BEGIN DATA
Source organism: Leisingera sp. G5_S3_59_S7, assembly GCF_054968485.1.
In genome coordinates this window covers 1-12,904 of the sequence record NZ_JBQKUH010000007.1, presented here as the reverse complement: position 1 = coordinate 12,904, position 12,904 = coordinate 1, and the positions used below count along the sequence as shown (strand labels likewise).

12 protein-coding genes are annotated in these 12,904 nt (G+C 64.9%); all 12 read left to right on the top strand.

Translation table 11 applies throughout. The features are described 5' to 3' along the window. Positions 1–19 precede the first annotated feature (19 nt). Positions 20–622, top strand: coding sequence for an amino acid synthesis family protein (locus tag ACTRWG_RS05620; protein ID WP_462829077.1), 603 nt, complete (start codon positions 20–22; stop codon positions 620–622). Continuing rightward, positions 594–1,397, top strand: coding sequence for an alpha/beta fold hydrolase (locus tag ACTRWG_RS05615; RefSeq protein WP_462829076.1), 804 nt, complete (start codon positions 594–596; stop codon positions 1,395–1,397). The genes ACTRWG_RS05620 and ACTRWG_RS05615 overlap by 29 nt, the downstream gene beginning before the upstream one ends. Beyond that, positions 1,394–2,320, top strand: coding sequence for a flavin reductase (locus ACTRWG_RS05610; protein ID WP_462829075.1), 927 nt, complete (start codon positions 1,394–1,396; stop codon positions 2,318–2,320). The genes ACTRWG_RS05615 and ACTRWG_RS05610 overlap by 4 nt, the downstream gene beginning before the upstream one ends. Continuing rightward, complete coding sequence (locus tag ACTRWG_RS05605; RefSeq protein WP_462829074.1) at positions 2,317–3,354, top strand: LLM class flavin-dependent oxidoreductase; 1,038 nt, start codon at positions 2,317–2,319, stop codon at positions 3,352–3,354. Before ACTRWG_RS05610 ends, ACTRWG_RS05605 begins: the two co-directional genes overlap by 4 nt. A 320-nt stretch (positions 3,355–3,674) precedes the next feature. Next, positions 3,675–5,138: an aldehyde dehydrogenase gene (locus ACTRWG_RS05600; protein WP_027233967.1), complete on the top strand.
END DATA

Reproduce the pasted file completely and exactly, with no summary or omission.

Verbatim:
Source organism: Leisingera sp. G5_S3_59_S7, assembly GCF_054968485.1.
In genome coordinates this window covers 1-12,904 of the sequence record NZ_JBQKUH010000007.1, presented here as the reverse complement: position 1 = coordinate 12,904, position 12,904 = coordinate 1, and the positions used below count along the sequence as shown (strand labels likewise).

12 protein-coding genes are annotated in these 12,904 nt (G+C 64.9%); all 12 read left to right on the top strand.

Translation table 11 applies throughout. The features are described 5' to 3' along the window. Positions 1–19 precede the first annotated feature (19 nt). Positions 20–622, top strand: coding sequence for an amino acid synthesis family protein (locus tag ACTRWG_RS05620; protein ID WP_462829077.1), 603 nt, complete (start codon positions 20–22; stop codon positions 620–622). Continuing rightward, positions 594–1,397, top strand: coding sequence for an alpha/beta fold hydrolase (locus tag ACTRWG_RS05615; RefSeq protein WP_462829076.1), 804 nt, complete (start codon positions 594–596; stop codon positions 1,395–1,397). The genes ACTRWG_RS05620 and ACTRWG_RS05615 overlap by 29 nt, the downstream gene beginning before the upstream one ends. Beyond that, positions 1,394–2,320, top strand: coding sequence for a flavin reductase (locus ACTRWG_RS05610; protein ID WP_462829075.1), 927 nt, complete (start codon positions 1,394–1,396; stop codon positions 2,318–2,320). The genes ACTRWG_RS05615 and ACTRWG_RS05610 overlap by 4 nt, the downstream gene beginning before the upstream one ends. Continuing rightward, complete coding sequence (locus tag ACTRWG_RS05605; RefSeq protein WP_462829074.1) at positions 2,317–3,354, top strand: LLM class flavin-dependent oxidoreductase; 1,038 nt, start codon at positions 2,317–2,319, stop codon at positions 3,352–3,354. Before ACTRWG_RS05610 ends, ACTRWG_RS05605 begins: the two co-directional genes overlap by 4 nt. A 320-nt stretch (positions 3,355–3,674) precedes the next feature. Next, positions 3,675–5,138: an aldehyde dehydrogenase gene (locus ACTRWG_RS05600; protein WP_027233967.1), complete on the top strand.